Tires are rated for speed based on their ability to dissapate heat under load. If you have an underated tire and you are over-driving it, premature failure is forthcoming.
    Bridgestone and Firestone are of the same parent company. The swaying that you mentioned is due to the wrong sidewall rating for the tire that was on the truck. It was the wrong tire and the weight was causing the sidewall to roll under the rim during turns. General and Michelin are both good tires. You might need to look into who has the bid on what brand of tires for the area that you are in. (governmentally speaking)

  5. #5
    Forum Member raricciuti's Avatar
    Join Date
    Jun 1999
    Mt. Lebanon, PA 15228


    Suggestion - get in contact with the apparatus manufacturer regarding what tires they recommend for your apparatus. Bu sure they are aware of your GVW (gross vehicle weight), and your maximum speed. Pay very close attention to inflation pressures also - under or over inflation can spell disaster.
    R.A. Ricciuti
    Mt. Lebanon Fire Department

  6. #6
    Senior Member Dalmatian90's Avatar
    Join Date
    Mar 2000


    Yes, who is best is very subjective.
    My subjective opinion: France only has one truly great thing they make, and that's Michelin Tires.

    The dig at France in, Michelin is an international firm, and has several US Manufacturing plants, although I don't know which tires are made where.

    Yes, they do make a full range of truck tires, and for the last decade whenever we have a choice on new apparatus or need to buy replacement tires, we've gone with Michelins. Mud/Snow style for the rear axle(s), conventional for the front axle.
    IACOJ Canine Officer

  7. #7
    Forum Member
    Join Date
    Jun 2001


    Either Good Year,Bridgestone, or Michelin are good in my opinion. I don't like Continental. Michelins are softer thus better in the wet but sacrifice lifespan. The 55mph tires were probably installed accidentally. Which axle are you talking about on the chunking problem and what type suspention? Why dosen't the county get more expensive tires you say ... Low bid thats why, or better repair service.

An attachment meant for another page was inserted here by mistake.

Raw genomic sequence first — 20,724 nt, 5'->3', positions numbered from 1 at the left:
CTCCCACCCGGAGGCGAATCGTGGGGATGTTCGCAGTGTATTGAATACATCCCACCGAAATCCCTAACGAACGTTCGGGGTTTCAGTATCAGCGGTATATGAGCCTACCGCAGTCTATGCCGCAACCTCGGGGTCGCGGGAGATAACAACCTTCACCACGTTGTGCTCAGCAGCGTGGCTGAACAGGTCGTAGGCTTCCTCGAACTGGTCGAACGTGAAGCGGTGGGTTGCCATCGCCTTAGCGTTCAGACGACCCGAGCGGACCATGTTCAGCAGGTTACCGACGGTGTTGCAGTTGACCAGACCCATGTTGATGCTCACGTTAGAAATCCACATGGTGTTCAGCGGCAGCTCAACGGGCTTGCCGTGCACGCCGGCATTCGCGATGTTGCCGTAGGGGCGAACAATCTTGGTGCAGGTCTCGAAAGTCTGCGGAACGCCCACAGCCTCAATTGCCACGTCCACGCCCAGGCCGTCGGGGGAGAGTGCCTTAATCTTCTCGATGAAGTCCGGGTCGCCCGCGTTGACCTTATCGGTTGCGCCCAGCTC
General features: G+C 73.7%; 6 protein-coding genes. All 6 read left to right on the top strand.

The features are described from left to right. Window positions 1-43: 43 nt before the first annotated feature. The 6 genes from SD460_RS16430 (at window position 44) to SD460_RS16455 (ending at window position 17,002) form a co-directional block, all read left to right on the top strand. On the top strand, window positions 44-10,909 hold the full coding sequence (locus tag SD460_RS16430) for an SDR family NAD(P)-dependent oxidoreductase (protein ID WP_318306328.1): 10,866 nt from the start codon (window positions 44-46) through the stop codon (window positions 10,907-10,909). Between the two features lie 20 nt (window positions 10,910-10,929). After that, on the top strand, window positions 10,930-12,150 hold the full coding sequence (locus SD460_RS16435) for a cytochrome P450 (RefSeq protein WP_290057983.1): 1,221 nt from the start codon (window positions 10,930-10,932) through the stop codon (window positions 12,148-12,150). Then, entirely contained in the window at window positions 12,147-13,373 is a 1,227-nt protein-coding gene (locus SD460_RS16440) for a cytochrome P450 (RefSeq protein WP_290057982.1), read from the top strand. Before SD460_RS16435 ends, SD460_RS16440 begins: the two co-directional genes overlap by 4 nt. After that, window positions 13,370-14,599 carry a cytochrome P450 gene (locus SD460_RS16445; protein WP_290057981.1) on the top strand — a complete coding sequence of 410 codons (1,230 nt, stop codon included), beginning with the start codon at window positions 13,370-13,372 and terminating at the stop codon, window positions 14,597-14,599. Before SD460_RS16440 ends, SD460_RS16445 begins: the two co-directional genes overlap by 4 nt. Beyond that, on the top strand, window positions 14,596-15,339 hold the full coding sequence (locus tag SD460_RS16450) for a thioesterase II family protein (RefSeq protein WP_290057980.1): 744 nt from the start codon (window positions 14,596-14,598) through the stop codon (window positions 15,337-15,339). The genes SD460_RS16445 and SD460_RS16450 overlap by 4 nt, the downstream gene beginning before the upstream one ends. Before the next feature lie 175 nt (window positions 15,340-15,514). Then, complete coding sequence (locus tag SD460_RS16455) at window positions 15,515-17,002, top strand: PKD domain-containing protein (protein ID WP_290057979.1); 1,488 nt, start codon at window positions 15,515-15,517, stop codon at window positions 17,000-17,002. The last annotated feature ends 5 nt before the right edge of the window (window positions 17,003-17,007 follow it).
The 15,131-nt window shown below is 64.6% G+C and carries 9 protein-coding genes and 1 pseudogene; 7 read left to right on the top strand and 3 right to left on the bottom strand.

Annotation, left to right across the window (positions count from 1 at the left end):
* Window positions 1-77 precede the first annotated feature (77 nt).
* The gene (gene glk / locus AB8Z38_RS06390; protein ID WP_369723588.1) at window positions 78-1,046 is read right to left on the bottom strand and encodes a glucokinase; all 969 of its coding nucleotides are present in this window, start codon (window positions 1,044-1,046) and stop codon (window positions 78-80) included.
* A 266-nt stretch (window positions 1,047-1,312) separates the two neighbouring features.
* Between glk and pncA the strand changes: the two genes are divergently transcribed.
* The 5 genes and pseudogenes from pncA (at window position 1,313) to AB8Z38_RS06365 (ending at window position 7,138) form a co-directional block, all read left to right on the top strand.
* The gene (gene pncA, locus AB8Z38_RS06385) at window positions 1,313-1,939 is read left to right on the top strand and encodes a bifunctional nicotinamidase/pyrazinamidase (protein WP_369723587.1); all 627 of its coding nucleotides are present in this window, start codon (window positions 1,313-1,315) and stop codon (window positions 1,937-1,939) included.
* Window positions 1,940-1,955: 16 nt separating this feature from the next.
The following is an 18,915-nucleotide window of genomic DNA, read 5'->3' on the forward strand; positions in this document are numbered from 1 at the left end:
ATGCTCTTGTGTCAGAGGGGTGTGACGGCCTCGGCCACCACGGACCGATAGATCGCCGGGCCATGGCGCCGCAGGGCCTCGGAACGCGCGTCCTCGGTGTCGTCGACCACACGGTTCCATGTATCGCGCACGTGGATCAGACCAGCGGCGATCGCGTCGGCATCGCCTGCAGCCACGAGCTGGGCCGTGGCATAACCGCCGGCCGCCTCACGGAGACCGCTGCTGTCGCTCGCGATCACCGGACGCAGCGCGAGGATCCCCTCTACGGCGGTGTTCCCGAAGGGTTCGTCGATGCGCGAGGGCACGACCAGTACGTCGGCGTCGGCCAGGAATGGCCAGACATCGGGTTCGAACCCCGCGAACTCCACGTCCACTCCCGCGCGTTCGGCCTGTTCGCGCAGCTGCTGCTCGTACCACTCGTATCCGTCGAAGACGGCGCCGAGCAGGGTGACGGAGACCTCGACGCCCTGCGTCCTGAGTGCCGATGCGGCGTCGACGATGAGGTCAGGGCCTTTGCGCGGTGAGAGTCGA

[ 08-07-2001: Message edited by: Ggg ]

  8. #8
    Member Will24's Avatar
    Join Date
    May 2001
    Elverson, PA


    Goodyears, IMO, don't last but a "good year" We have michelins on all of our trucks except for the brush's (which both have BF goodrich's) and love them, we run a fairly low volume of calls, but our pumper is only on it's second set of tires in 11 years, so, they CERTAINLY last!
    There are three truths in life:

    1. Jews do not recognize Jesus as the Messiah.
    2. Protestants do not recognize the Pope as the leader of the Christian faith.
    3. Two Baptists do not recognize each other in the liquor store.

  9. #9
    Junior Member
    Join Date
    Apr 2001
    Hope, RI, USA


    FIREMAN54 We have two full size pumpers, 35,000 lb. weight and a heavy rescue at 32,000 lb. all run Goodyear Unisteel radials G-159, highway thread on the front, mud and snow on the rears. Have had no tire problems at all. We do 500+ runs a year, a lot of high speed runs, like 50 55 MPH, even up to 65 without problems, We have 2 medium duty Rescue/Ambulances International 4500's, they run Michelins and Goodyears without problems. Hospital trips on Interstate Highway at 65 to 75 MPH.
    The larger trucks are 2 Spartans and an American LaFrance. All handle very well on curves, not even a hint of sliding.
    Hope this helps.

    John C
    Captain, Hope Jackson Fire Co.